Acidification and warming threaten Mediterranean Sea iconic species
Scientist finalize their findings about the threat of Mediterranean Sea warming and acidification on key species and ecosystems after a 3.5 year study in Barcelona this week. They have found that this sea is warming and acidifying at unprecedented rates. The main reason is emissions of carbon dioxide to the atmosphere from burning fossil fuels causing warming of the ocean as well as acidification of its waters due to uptake of CO2 by surface waters.
European Commission 7th Framework Programme

Contact: Patrizia Ziveri
patrizia.ziveri@uab.cat
34-935-868-974
Universitat Autonoma de Barcelona

Public Release: 12-Jun-2014
Science
Scientists discover link between climate change and ocean currents over 6 million years
Scientists have discovered a relationship between climate change and ocean currents over the past six million years after analysing an area of the Atlantic near the Strait of Gibraltar, according to research published today in the journal Science.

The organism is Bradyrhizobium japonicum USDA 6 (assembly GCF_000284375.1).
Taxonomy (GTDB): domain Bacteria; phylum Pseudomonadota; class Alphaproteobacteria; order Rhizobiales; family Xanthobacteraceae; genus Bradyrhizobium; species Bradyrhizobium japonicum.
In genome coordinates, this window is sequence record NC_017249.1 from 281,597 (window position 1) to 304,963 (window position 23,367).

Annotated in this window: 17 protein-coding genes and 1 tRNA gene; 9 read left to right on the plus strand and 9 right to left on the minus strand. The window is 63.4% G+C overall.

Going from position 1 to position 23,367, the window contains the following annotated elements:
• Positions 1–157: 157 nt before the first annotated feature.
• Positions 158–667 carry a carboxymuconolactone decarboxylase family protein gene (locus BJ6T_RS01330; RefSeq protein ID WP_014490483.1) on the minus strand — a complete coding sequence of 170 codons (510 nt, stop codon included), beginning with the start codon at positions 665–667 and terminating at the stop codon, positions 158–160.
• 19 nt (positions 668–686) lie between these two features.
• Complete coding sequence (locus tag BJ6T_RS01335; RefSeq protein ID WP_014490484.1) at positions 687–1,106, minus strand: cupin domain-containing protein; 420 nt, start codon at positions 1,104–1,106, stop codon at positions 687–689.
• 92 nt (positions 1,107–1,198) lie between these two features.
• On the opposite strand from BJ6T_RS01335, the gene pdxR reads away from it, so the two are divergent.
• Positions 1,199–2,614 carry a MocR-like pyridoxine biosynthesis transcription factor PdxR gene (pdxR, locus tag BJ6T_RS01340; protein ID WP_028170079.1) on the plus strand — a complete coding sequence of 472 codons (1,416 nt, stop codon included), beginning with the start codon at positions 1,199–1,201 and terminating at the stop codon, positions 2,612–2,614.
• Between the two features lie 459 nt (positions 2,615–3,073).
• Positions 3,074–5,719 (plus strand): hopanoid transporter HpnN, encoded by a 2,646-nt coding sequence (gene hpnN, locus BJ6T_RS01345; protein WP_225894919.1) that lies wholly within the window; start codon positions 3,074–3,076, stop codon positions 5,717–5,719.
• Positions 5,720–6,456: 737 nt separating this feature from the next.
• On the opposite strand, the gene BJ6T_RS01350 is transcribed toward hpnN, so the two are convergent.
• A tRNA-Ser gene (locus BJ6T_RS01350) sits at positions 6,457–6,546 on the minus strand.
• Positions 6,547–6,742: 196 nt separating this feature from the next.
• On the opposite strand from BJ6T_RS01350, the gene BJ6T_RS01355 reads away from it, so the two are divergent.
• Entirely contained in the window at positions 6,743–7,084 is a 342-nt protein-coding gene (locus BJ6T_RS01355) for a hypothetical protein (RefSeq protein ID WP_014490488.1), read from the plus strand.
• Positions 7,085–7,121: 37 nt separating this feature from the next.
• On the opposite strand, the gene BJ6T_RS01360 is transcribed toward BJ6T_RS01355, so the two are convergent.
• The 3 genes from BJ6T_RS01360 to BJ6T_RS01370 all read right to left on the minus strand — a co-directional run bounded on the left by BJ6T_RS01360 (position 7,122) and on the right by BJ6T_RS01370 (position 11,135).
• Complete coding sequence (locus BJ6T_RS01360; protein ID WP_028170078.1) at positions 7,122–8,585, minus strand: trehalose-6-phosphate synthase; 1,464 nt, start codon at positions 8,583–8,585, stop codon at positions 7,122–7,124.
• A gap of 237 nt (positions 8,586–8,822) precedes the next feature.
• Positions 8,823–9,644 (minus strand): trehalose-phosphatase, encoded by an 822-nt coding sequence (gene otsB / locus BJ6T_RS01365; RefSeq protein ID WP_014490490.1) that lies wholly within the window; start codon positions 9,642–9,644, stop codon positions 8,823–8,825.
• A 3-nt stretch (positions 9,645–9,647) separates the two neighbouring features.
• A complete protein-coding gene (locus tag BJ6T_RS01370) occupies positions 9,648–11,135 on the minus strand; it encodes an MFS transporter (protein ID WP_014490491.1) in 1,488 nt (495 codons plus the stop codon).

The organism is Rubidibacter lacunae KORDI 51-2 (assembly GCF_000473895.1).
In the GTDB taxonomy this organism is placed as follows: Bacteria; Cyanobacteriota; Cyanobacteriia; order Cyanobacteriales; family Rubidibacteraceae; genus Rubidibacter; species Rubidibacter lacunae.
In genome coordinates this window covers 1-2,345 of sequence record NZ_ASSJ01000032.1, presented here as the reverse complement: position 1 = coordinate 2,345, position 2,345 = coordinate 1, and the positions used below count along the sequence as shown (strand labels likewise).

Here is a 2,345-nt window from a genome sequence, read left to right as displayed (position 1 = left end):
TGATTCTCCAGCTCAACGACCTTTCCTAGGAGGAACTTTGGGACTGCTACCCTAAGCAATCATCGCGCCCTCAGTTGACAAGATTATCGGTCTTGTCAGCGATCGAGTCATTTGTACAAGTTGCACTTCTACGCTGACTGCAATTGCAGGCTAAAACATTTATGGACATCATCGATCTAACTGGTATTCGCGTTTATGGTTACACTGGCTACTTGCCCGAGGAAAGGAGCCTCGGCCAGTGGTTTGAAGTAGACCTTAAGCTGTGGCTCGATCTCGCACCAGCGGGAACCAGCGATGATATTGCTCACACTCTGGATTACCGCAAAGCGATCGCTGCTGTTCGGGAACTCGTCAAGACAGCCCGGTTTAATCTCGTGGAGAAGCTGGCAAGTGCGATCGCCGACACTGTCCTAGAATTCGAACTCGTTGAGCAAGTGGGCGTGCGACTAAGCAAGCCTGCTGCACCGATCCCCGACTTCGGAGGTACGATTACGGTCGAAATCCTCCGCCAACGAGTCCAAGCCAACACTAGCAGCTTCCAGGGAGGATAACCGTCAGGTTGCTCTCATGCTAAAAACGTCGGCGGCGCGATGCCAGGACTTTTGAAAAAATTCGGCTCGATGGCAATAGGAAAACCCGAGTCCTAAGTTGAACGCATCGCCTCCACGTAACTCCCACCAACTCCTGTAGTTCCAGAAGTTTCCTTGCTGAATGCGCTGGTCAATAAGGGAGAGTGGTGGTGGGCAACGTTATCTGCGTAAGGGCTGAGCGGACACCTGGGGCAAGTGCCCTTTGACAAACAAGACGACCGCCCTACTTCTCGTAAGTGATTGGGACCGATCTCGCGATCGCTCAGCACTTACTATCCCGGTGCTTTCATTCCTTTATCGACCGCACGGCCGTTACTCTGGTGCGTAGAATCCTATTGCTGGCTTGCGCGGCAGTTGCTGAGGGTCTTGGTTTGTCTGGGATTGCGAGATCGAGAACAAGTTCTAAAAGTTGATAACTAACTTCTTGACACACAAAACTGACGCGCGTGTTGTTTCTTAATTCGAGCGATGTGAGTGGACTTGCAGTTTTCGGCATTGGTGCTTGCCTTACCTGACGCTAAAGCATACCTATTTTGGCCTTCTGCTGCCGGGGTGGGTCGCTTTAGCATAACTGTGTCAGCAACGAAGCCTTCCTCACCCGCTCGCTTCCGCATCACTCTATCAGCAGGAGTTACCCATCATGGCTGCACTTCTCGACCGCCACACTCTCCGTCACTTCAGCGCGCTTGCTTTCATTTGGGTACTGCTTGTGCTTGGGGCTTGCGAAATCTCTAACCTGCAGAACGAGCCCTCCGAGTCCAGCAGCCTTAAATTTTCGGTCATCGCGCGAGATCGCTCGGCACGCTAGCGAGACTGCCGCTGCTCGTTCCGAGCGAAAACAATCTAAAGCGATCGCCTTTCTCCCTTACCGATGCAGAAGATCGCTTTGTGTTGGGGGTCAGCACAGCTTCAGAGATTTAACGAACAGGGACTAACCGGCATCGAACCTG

National Science Foundation

Contact: Paul Teed
paul.teed@rhul.ac.uk
07-818-014-167
Royal Holloway, University of London

Public Release: 12-Jun-2014
Goldschmidt2014
New research shows Western Amazon under threat from oil pollution
A new study of pollution records indicates that the Western Amazon, an area of unparalleled biological and cultural diversity, may have been contaminated by widespread oil pollution over a 30-year period. This work will be presented at the Goldschmidt conference in Sacramento, California.

Contact: Press Officer
tom@parkhill.it
39-349-238-8191
European Association of Geochemistry

Public Release: 12-Jun-2014
Scientific Reports
Climate change winners and losers
A group of scientists have traced the genetics of modern penguin populations back to their early ancestors from the last Ice Age to better understand how three Antarctic penguin species -- gentoo, Adelie, and chinstrap penguins -- fared in response to past climate change.
Zoological Society of London, National Science Foundation, Quark Expeditions

Contact: WHOI Media Office
media@whoi.edu
508-289-3340
Woods Hole Oceanographic Institution

Showing releases 301-310 out of 352.